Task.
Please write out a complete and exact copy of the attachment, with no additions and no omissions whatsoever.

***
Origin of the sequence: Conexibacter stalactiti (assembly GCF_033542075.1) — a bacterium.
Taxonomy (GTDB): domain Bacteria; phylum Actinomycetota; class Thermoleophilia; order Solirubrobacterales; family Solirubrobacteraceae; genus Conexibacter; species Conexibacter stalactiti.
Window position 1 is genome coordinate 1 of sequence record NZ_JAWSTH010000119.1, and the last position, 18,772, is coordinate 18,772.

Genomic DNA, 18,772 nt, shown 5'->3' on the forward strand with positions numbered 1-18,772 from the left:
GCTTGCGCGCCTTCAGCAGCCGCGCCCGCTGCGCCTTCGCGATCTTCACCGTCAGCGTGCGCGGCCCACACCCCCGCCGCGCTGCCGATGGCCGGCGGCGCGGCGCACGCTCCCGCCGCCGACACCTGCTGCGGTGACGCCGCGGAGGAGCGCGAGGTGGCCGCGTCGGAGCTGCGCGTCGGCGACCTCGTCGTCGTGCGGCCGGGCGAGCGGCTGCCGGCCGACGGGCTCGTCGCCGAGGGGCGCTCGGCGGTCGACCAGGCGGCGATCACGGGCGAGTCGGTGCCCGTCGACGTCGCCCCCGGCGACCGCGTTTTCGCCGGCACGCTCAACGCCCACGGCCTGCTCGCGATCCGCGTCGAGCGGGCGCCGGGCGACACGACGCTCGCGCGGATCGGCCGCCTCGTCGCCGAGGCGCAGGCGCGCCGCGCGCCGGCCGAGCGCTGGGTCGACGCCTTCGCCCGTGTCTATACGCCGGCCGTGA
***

Origin of the sequence: Conexibacter stalactiti (assembly GCF_033542075.1) — a bacterium.
Taxonomy (GTDB): domain Bacteria; phylum Actinomycetota; class Thermoleophilia; order Solirubrobacterales; family Solirubrobacteraceae; genus Conexibacter; species Conexibacter stalactiti.
Window position 1 is genome coordinate 1 of sequence record NZ_JAWSTH010000119.1, and the last position, 18,772, is coordinate 18,772.

Genomic DNA, 18,772 nt, shown 5'->3' on the forward strand with positions numbered 1-18,772 from the left:
GCTTGCGCGCCTTCAGCAGCCGCGCCCGCTGCGCCTTCGCGATCTTCACCGTCAGCGTGCGCGGCCCACACCCCCGCCGCGCTGCCGATGGCCGGCGGCGCGGCGCACGCTCCCGCCGCCGACACCTGCTGCGGTGACGCCGCGGAGGAGCGCGAGGTGGCCGCGTCGGAGCTGCGCGTCGGCGACCTCGTCGTCGTGCGGCCGGGCGAGCGGCTGCCGGCCGACGGGCTCGTCGCCGAGGGGCGCTCGGCGGTCGACCAGGCGGCGATCACGGGCGAGTCGGTGCCCGTCGACGTCGCCCCCGGCGACCGCGTTTTCGCCGGCACGCTCAACGCCCACGGCCTGCTCGCGATCCGCGTCGAGCGGGCGCCGGGCGACACGACGCTCGCGCGGATCGGCCGCCTCGTCGCCGAGGCGCAGGCGCGCCGCGCGCCGGCCGAGCGCTGGGTCGACGCCTTCGCCCGTGTCTATACGCCGGCCGTGA